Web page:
More like ‘doh-lings’, amirite?
Doughlings: Arcade is a brick-breaking puzzle game starring Doctor Morpheus, a clever little ball of dough who just happens to be the only healthy inhabitant of his nation. You see, after a meteor crash lands on the planet, a poisonous gas leaks out, infecting the poor doughlings and sending them into a frenzy. As Doctor Morpheus, it’s up to you to heal them and bring peace back to a world of chaos.
Sounds promising, right? Well, sadly Doughlings: Arcade cannot back up its interesting premise with engaging gameplay, but rather delivers an experience that is frustrating and repetitive in equal measure. Packed with 75 levels across its campaign, it certainly doesn’t skimp on content, but when it becomes boring after the first few missions, what’s the point?
Gameplay is pretty basic for the most part. You control Doctor Morpheus by moving him horizontally across the bottom of the screen. You initially aim your ball (I guess it’s supposed to be medicine) either left or right and tap Y to chuck it in that direction. After that, you simply need to move into its path to keep the momentum going. The ‘bricks’ in the game are you fellow doughlings, and their colour represents how sick they are: yellow ones are positively sick to their stomachs, green are feeling a tad better, and blue would be the equivalent of a slight sniffle. So what this means is that if you hit a yellow doughling, it’ll turn green. Hit it again and it’ll turn blue. You get the drift.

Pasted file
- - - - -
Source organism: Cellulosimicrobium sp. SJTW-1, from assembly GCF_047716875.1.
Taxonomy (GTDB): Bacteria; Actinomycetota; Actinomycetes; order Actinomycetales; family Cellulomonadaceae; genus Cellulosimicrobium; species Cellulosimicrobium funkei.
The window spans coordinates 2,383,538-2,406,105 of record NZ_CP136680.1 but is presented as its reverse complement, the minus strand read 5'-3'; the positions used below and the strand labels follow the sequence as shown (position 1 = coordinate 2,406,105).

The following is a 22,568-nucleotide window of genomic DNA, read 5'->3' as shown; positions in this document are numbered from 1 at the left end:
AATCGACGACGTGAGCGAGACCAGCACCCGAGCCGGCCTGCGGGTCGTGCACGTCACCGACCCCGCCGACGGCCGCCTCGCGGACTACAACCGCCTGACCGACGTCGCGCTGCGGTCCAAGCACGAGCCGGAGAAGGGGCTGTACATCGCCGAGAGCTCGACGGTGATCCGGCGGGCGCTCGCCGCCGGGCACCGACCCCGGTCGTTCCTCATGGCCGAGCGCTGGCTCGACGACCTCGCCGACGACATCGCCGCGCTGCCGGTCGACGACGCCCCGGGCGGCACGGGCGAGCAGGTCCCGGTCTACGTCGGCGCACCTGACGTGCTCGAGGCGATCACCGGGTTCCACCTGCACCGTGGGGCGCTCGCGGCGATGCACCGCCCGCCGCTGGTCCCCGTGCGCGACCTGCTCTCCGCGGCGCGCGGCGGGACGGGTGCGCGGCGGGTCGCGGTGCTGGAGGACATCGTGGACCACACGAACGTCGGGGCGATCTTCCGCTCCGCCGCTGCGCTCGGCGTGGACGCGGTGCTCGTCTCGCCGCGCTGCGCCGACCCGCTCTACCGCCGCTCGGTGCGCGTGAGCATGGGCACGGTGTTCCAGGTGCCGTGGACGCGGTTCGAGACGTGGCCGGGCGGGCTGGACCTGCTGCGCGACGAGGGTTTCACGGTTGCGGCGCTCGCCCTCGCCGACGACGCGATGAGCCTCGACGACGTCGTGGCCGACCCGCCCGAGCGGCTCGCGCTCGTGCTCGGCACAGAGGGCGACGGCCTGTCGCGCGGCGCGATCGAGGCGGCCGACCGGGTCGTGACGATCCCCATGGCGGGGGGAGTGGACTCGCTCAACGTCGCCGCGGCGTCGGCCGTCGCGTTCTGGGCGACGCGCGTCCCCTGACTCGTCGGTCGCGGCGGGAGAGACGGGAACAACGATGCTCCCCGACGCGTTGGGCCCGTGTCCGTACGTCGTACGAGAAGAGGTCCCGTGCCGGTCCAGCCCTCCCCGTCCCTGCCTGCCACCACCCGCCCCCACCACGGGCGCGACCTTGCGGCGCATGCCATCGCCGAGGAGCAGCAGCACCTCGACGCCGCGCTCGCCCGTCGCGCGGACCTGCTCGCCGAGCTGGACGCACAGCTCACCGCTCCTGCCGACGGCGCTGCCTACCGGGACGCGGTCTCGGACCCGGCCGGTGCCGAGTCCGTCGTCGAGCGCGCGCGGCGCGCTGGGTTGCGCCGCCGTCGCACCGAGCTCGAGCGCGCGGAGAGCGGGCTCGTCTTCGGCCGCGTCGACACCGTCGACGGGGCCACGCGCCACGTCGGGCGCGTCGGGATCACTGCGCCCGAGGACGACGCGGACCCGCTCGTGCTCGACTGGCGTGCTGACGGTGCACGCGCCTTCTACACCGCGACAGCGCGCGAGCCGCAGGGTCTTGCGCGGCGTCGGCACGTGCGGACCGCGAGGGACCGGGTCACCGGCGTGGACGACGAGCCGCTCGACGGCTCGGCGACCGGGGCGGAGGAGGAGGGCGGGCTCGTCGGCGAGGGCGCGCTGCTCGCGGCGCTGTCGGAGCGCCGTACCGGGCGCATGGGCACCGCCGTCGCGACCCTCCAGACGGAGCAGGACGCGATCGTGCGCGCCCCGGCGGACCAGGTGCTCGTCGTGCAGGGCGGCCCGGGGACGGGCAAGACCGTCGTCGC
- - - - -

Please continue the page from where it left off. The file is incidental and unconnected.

Once the doughlings have been healed, they’ll float up to the sky and the screen will gradually clear as you heal more and more. To mix up the gameplay slightly, you’ll see a mini thumbs-up float down toward you every time you hit a blue doughling. Collecting these lights up some stage lights to the left and right of the screen. Collect enough of them and you’ll activate ‘show time’, which allows you to unleash an effective ability. For example, the ‘coloured ball’ ability heals all doughlings of the same colour, so long as they’re adjacent to one another. Or, you can use the ‘thunderclap’ ability, which heals every doughling on the screen – if you have a bunch of blue ones when you activate this ability, it’s genuinely quite satisfying to watch them all float up in one go.
This sounds great in theory, but the game is just so darn slow. It takes ages to clear the screen of doughlings, and to make matters even worse, it’s next to impossible to accurately hit the ball in the desired direction, which means you could potentially spend an unnecessary amount of time hitting it back and forth without actually hitting anything.
On top of the boring, repetitive gameplay, Doughlings: Arcade features the most incessantly annoying music for quite some time. Again, it’s repetitive, and it’s been stuck in my head for all the wrong reasons. Visually though, I don’t have too much to complain about: it’s functional, and it’s achieved what I assume it set out to do, in this regard. My only other main issue is that it just feels like a mobile game, which for the Switch, is not a good thing in my eyes.
Doughlings: Arcade is a functional brick-breaking game that means well, but its execution is poor and leads to repetitive gameplay.